“Prior to me being on the board, or even thinking about being on the board, Kawasaki’s counsel asked me to give them some advice,” Downey said Monday. “So I had two meetings with them, and that was it. It wasn’t about Metro. It was about the potential of high-speed rail in America. They were gathering information before making a business decision.”

Staub reported his findings to the committee.

“The [Metro] Board of Directors Ethics Committee investigated the ethics complaint filed against you,” the committee said in its Nov. 6 memo to Downey. “Based on the Ethics Officer’s preliminary investigation, the committee has determined that no additional investigation or action is warranted.”

As chairman of Metro’s governing board, Downey also is chairman of the ethics committee. But he recused himself in this case and was replaced on the committee by board member Anthony R. Giancola, also a federal appointee.

The other board members on the ethics committee are Fairfax County Supervisor Catherine M. Hudgins (D), D.C. Council member Jack Evans (D) and lawyer Michael Goldman, the acting committee chairman who signed the memo to Downey. Goldman represents Maryland on the board.

Goldman has declined to comment on the matter beyond acknowledging that the committee had received a complaint about Downey and the engineering company.

Downey has said that under his deal with Parsons Brinckerhoff, he gave the company “strategic advice” on transportation projects. He said he initially worked eight days a month, then cut back to four days a month, and was paid about $100,000 annually.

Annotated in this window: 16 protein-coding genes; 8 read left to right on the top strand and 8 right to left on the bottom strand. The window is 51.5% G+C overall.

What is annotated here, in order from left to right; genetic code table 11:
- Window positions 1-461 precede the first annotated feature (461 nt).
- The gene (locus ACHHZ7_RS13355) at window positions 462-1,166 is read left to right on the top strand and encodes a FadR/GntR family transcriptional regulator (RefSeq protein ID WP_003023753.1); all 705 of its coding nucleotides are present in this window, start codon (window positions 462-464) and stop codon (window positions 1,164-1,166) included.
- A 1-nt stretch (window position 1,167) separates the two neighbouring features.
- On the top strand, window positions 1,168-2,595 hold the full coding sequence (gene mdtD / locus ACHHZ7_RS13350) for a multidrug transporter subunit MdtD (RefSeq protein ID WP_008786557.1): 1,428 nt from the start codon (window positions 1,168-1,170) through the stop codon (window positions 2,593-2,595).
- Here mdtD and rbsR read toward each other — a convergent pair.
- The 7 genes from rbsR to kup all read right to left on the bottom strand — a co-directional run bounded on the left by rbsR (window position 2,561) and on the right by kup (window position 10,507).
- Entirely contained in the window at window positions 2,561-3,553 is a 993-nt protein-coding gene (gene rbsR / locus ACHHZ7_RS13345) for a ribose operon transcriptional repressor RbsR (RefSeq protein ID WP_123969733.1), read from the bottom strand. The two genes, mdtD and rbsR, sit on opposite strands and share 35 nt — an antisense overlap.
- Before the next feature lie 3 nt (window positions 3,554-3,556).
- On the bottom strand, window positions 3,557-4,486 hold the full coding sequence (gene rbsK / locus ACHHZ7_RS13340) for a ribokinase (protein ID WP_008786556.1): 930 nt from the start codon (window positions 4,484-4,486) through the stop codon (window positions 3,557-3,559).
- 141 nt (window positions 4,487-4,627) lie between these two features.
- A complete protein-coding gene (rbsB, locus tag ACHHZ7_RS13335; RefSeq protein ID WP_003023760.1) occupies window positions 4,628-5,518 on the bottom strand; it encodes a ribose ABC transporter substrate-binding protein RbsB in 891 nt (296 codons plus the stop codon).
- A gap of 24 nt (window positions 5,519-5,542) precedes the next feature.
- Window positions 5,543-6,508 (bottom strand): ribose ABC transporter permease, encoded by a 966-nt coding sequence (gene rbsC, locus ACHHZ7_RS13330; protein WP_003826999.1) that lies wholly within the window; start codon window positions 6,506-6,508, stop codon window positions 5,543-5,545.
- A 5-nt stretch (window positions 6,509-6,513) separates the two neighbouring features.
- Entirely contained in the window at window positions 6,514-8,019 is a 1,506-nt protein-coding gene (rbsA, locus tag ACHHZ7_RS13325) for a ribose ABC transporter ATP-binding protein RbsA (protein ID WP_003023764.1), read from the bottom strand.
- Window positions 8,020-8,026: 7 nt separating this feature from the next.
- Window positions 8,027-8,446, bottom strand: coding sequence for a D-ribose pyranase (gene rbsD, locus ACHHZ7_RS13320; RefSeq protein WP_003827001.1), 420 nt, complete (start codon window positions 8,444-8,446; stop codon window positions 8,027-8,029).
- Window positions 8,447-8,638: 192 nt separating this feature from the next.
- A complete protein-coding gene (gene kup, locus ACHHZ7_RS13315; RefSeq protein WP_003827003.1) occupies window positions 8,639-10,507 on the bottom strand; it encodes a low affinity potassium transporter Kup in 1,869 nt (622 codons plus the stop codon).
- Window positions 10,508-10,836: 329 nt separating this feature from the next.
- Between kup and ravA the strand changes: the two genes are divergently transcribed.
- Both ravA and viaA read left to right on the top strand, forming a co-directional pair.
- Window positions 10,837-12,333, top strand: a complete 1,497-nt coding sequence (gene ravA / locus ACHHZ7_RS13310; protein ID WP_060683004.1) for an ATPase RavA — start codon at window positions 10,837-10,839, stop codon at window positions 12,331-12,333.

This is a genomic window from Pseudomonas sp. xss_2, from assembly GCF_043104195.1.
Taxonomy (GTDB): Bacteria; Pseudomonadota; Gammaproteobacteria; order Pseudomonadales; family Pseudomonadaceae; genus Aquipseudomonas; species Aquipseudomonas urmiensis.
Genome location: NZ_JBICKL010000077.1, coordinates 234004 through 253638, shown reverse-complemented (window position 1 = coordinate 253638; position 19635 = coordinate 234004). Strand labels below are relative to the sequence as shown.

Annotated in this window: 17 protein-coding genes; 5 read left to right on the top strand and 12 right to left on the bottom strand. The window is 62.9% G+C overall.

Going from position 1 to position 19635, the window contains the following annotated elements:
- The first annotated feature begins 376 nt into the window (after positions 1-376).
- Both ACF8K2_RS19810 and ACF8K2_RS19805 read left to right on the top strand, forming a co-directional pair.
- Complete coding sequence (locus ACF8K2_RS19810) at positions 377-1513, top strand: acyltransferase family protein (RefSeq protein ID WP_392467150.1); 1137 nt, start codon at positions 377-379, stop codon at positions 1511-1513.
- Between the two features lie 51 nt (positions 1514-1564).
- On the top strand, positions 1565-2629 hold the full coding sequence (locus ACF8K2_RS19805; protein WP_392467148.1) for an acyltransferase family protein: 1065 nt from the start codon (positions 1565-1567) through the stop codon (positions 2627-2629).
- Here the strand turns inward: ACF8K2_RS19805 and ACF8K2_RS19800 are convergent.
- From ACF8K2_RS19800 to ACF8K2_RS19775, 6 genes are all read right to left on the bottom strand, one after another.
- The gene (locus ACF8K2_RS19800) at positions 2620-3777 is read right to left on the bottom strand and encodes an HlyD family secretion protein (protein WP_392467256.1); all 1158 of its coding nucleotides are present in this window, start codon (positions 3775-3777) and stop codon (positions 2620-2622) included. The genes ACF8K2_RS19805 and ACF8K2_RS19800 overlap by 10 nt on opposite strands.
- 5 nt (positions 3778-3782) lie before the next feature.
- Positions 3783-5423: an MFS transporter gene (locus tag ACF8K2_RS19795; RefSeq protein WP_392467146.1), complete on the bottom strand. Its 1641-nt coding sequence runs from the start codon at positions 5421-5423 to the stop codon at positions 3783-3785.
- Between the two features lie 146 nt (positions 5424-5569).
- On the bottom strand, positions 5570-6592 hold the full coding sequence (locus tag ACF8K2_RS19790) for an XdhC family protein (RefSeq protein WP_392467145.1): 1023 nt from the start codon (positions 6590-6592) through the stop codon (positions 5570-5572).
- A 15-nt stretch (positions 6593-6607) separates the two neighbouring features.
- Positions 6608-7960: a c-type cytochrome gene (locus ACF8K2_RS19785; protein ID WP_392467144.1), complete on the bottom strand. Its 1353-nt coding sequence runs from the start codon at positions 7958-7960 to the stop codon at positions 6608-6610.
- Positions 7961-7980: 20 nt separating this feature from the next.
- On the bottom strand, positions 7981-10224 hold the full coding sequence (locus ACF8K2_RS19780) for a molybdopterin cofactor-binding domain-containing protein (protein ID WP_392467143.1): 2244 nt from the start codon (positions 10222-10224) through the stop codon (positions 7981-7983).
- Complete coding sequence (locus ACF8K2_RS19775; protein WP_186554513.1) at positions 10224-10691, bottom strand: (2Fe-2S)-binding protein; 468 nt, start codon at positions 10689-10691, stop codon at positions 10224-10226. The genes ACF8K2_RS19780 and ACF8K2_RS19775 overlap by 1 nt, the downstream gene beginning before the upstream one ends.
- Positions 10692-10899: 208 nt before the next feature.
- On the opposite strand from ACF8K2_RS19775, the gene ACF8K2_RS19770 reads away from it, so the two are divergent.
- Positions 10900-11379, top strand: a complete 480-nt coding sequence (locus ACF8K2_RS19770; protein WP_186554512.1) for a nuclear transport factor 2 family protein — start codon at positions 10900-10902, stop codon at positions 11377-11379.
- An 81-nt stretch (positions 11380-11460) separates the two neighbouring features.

Cliff Eby, a top Parsons Brinckerhoff official, has told The Post that the company “diligently maintained” a “firewall” between Downey and Metro­-related work.

In the lawsuit against Parsons Brinckerhoff, Metro is seeking $25.8 million in damages, alleging poor design and management work by the company in building the Silver Spring facility, including deficiencies that Metro said will make the center more expensive to repair and maintain. Parsons Brinckerhoff has denied the allegations.

As for the ethics complaint, “I’ll be happy to have this taken off my permanent record now,” said Downey, who might be nearing the end of his tenure as board chairman, and even as a board member, at the beleaguered transit agency.

On Nov. 5, as members were meeting in a closed session to approve the hiring of a new general manager, a reporter tweeted that Downey was being pressured by others on the board to step down as chairman.

Speaking to reporters after the closed session, Downey said, “I have not been asked to step down from anything.” However, after his first term as chairman ends in early 2016, he said, “the nominating committee will make a decision . . . and I doubt I will want to be considered for another year as chairman.” He added, “I doubt I’ll be asked.”

Members had just announced that Metro’s new general manager will be former Maryland transit official Paul J. Wiedefeld. He will replace Richard Sarles, 71, who retired in January as the transit agency’s chief executive.

Discussing his status on the Metro board after the Nov. 5 closed session, Downey, 79, sounded tired of the stress involved in overseeing the agency.

“Totally unexpectedly,” he said, “I ran into Rich Sarles last Friday night when we were both in [a theater] balcony watching ‘Hamilton’ in New York. He looked good. I said, ‘Rich, what’s the secret?’ He said, ‘I’m having the best year of my life.’ ”